Gosh-e Fil is a pastry served in Afghanistan and Iran. In Afghanistan they serve this for Eid. The name means elephant ear, which is a description of the shape of the pastry. I imagine that the way you say this is “Gooshy feel” as there are all different spellings on the internet: Gosh-e feel, gowsh-e fil, gush-e fil, goshe fil, and gosh fil.
The recipe I find is in ounces and not in cups. So I decide to go out and buy a scale. I figure that as I go through different countries It will not be possible to find some recipes in US measurements, so another purchase. I need a job now and not a hobby.
I make the dough and it is really sticky, so I have to keep adding flour. I end up adding another 3/4 cup of flour to make this a dough. However I don’t mind. I’m feeling much more confident in dough, which I have always been scared of and I’m enjoying using Smurfette (my Kitchen Aid mixer).
The recipe says to roll out the dough but I found other recipes that suggest to go through the pasta roller. Liking the opportunity to use my new tools and so I felt I got my money’s worth, I opt for using my pasta rollers. I wasn’t sure the thickness of the roller, so I do a few tests frying different size dough’s and settle that the 3 setting is best. I finish rolling, shaping and flying. They do look like elephant ears.
After frying them you are to dust them with powder sugar, pistachios, and cardamom. I mixed the 3 ingredients together thinking this was like a malasada (A Philippino doughnut) where you roll the cookie in the topping, but it is just supposed to be sprinkled on to on one side. Also it would be prettier if they are done separate. Oh well, I’m the only one who is going to see it and it is just going in my belly.
I don’t really like sweets and so I don’t think you will see a lot of deserts on this blog, but I really enjoyed these. They are subtly sweet, which mainly comes from the powder sugar as there is only a teaspoon of sugar in the dough. The cardamom is a strong flavor and if you don’t like cardamom you can just skip it, but I am a fan of it and I think it makes the cookie unique. The dough reminds me of funnel cake and is best served quickly after frying. I think it would pair perfectly with tea.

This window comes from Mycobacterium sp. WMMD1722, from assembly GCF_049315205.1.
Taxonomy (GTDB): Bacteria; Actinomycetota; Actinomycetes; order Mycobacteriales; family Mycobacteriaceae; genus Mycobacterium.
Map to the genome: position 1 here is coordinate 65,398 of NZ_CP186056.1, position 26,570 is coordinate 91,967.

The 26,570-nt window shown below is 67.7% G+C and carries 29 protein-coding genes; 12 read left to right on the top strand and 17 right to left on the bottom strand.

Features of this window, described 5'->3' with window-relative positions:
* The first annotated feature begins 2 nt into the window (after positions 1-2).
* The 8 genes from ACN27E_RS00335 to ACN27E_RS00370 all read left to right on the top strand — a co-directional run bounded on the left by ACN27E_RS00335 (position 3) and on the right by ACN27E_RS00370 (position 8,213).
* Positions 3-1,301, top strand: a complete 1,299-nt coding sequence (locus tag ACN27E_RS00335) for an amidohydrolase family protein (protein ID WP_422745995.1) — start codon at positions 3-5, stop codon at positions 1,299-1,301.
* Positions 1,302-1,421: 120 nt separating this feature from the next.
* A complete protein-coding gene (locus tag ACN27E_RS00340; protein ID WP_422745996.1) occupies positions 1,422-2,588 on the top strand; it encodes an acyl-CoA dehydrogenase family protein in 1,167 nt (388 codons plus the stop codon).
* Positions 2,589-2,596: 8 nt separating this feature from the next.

Well this is the end of my journey with Afghanistan cuisine. I really enjoyed the food my favorites being Sabzi challow, Bolni, and Gosh-e Fil. I think though I would make all of it again. I’m enjoying this hobby and surprised how much I am learning. I expected to learn a lot about the cultures, but I am more surprised to learn about ingredients and different cooking methods. Not to mention that I have a terribly inadequate kitchen, with all the new equipment I have to buy. Well my next stop on this adventure is Albania hopefully I won’t have to buy a new tool for every country!
Original recipe can be found here
- 2 cups flour
- pinch salt
- 2 eggs, whisked
- 2 tablespoons butter, melted
- 1 heaping teaspoon granulated sugar
- 1/4 cup milk
- neutral oil like corn or sunflower, for deep frying
- 5 tablespoons powder sugar
- 1 tablespoon ground cardamom
- 5 tablespoons crushed unsalted pistachios, (about 70)
- handful edible rose petals (optional, suggested if serving to guests as it looks yummy!)
- Sift flour in a mixing bowl.
- Add a pinch of salt.
- In another bowl combine whisked eggs; cooled, melted butter; granulated sugar; and milk.
- Start mixing the flour and salt and slowly pour in egg mixture.
- If it is seems wet and sticky, slowly add flour from the reserve till it begins to bind well.
- Knead for 15 minutes.
- cover dough with a tea cloth or plastic wrap and allow to rest for 1 hour.
- Portion dough so that it can fit in a pasta roller. Remaining dough leave under the cloth.
- Roll dough through the 3 setting on your pasta roller.
- With a circular cookie cutter (size of your choice) cut out circles and pinch/pleat the sides with your thumb and forefinger so the circle resembles the ear of an elephant.
- Place on parchment paper as you shape them and cover with a tea cloth.
- Take the leftover scraps from the cookie cutter and knead it into the second portion of dough.
- Repeat the process of rolling out the dough and cutting out circles, as you did for the first portion.
- Place a wok on medium high heat with enough oil for deep frying. Test with a small piece of dough, if it floats freely to the top, the oil is ready.
- Fry the gosh-e-fil 3-4 at a time , 10-20 seconds on each side till golden brown. Keep transferring to a serving plate lined with paper towels.
- Sprinkle hot gosh-e fil with icing sugar
- Sprinkle with cardamom powder
- Sprinkle with crushed pistachios
- Fry the next batch and repeat process.
- Slip paper towels from underneath the gosh-e fil
- Sprinkle plate with rose petals (optional)